|Inspector Bell. J. H. Hawley photo.|
He moved to Salmon, Idaho in 1884 and began prospecting in the surrounding mountains. Two years later, he and a partner made a valuable find near Shoup, Idaho, 20-25 miles northwest of Salmon. Hawley’s History of Idaho said that, “During this period he completed a course in geology and mineralogy through the International Correspondence School of Scranton, Pennsylvania.”
Bell soon combined his studies with personal observations and began to publish authoritative articles in a wide variety of industry and scientific journals. His knowledge of Central Idaho geology and mineral potential attracted the attention of key mining companies and investors. He spent fifteen years working at various mines and acting as a consultant in the industry.
During that period, the office of State Mine Inspector was elective. He first ran for that position in 1900 and missed election “by less than two hundred votes.” He ran again in 1902 and was handily elected. Voters re-elected him for the next two terms, each time with larger and larger majorities. He decided not to run again in 1908, apparently because he wanted time to develop a fruit ranch he had purchased in the Weiser area.
Bell ran again in 1910 and won by a wide margin. He held the position through 1920, then chose not to run after that. Besides his annual reports as Mine Inspector, Bell authored several monographs on Idaho mining resources and on the state industry. Mine safety was first among the Inspector’s responsibilities, but he was also expected to be a spokesman for the mining industry.
|North Idaho Mine. Historic Wallace.|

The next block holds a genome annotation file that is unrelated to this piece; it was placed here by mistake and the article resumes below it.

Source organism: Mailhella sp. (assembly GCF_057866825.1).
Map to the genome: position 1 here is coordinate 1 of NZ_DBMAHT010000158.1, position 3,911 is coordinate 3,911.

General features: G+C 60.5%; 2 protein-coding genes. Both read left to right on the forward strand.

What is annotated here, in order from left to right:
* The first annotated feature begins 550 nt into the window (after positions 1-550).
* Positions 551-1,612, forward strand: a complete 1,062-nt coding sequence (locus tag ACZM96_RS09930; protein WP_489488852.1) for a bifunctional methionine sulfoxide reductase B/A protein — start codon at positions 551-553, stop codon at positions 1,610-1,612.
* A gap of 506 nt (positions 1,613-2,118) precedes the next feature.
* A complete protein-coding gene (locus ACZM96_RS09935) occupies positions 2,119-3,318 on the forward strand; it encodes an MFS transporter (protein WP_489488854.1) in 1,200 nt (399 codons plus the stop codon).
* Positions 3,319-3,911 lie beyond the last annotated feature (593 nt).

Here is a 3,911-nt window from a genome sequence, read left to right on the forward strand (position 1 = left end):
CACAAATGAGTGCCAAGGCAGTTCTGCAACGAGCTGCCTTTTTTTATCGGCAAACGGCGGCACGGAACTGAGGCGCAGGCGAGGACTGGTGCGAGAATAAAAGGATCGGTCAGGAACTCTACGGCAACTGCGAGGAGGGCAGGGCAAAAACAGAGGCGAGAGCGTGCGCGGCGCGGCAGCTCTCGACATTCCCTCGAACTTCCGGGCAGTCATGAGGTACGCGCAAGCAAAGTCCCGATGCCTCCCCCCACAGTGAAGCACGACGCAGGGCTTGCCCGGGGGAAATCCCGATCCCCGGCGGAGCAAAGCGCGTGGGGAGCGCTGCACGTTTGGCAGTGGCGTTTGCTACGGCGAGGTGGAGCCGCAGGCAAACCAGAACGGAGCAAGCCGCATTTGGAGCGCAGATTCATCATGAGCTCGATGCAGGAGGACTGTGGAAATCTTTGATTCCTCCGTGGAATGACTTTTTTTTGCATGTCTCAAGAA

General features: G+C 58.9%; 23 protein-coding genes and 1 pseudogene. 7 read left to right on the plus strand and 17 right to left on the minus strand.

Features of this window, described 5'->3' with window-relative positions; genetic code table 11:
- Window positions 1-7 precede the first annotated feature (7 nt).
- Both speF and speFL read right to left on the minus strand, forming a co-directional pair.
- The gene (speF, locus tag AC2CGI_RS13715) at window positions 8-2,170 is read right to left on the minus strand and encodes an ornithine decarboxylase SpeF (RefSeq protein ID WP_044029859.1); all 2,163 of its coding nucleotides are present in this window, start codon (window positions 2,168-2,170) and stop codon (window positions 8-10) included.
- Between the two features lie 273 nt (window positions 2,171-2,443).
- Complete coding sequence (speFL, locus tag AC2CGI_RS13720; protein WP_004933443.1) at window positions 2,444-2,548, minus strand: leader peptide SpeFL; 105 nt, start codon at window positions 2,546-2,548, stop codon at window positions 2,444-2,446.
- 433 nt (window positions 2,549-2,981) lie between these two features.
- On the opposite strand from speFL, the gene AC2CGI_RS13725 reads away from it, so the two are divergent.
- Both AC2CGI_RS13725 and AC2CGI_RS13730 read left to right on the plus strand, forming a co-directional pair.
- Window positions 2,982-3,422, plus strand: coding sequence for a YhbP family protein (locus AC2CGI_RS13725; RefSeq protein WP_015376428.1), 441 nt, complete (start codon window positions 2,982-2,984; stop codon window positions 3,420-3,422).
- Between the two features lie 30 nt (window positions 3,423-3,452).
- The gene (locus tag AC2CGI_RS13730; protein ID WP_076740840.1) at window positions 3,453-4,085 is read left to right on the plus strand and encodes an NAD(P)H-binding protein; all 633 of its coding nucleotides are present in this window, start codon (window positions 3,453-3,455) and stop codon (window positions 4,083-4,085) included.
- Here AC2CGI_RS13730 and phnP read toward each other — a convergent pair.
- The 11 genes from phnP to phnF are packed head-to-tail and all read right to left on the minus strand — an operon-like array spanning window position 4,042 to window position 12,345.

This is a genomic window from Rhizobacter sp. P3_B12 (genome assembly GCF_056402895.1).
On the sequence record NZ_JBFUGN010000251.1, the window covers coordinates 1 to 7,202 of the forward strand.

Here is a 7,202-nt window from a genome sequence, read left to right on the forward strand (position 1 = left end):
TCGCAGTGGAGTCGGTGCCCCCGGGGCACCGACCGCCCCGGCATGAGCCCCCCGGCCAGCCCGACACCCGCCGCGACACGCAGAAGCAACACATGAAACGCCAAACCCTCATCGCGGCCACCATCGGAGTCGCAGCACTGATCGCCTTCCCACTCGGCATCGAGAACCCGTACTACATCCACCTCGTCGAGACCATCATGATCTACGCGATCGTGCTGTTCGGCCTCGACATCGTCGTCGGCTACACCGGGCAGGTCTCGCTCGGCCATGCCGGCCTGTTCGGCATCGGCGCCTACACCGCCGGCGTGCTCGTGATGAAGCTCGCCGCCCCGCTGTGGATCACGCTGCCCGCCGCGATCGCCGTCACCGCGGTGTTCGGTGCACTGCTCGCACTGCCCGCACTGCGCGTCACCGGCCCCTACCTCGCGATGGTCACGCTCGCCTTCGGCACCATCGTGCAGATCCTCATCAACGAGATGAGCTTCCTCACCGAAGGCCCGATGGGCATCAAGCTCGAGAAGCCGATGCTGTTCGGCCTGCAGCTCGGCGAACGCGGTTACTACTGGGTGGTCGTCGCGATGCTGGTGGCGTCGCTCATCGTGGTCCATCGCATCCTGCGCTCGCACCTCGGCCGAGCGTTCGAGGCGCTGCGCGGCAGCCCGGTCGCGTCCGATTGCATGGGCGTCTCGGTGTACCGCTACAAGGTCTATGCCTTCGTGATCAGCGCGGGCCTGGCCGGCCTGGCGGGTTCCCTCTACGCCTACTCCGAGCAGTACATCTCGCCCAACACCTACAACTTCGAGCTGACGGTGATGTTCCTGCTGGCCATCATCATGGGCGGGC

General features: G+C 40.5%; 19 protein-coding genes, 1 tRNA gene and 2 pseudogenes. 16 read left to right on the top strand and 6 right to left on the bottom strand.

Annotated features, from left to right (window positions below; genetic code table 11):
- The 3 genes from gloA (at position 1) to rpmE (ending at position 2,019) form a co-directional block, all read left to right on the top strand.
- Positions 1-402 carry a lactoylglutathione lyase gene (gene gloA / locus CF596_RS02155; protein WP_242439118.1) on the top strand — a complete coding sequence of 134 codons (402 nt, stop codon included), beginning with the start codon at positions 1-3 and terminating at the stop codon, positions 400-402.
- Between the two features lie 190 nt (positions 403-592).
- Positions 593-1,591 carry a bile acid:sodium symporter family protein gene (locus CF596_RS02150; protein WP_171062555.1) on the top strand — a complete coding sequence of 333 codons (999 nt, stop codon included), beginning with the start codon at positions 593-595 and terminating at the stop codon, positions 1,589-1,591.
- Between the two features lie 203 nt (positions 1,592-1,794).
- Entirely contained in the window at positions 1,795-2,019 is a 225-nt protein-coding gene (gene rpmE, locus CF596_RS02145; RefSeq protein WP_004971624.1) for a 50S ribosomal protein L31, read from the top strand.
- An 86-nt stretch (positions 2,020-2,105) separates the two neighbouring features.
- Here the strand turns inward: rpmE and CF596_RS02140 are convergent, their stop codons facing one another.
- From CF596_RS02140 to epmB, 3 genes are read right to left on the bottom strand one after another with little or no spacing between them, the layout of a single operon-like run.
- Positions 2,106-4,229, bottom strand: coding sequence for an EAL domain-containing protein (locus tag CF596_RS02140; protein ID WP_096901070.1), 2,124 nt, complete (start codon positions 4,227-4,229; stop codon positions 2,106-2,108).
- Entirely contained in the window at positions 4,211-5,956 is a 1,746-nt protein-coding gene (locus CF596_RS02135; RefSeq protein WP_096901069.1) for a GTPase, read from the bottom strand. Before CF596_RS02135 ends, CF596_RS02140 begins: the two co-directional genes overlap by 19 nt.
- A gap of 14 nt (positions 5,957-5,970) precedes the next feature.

In 1917-1918, most Coeur d’Alene mines had cut lead-silver production and laid off many workers. The Spokane Chronicle asked Bell (January 15, 1918) to assess the situation. He briefly explained the market forces involved and asserted that a turnaround should come soon. The newspaper headlined its item: “Lead is Coming Back to Normal.”
Bell took an active role in national and regional professional organizations, including the Mine Inspectors Association of America, the Idaho Mining Association, the Utah Society of Engineers, and the American Institute of Mining Engineers. He was also a member of the National Geological Society and the Boise Commercial Club.
During his second long stretch as Mine Inspector, Bell moved to Boise and invested in considerable real estate. That included a ten-acre estate four miles from downtown, where he built an elaborate home and installed “many modern improvements.” He chose not to run for re-election in 1920, citing “small remuneration” as his reason. The Idaho Statesman article that announced (July 18, 1920) his decision to retire praised Bell’s work to promote mine safety and better underground working conditions.
He lived near Boise until his death in December 1935.
|References: [Blue], [French], [Hawley]|
|“Shoup and Ulysses,” Reference Series No. 386, Idaho State Historical Society (1980).|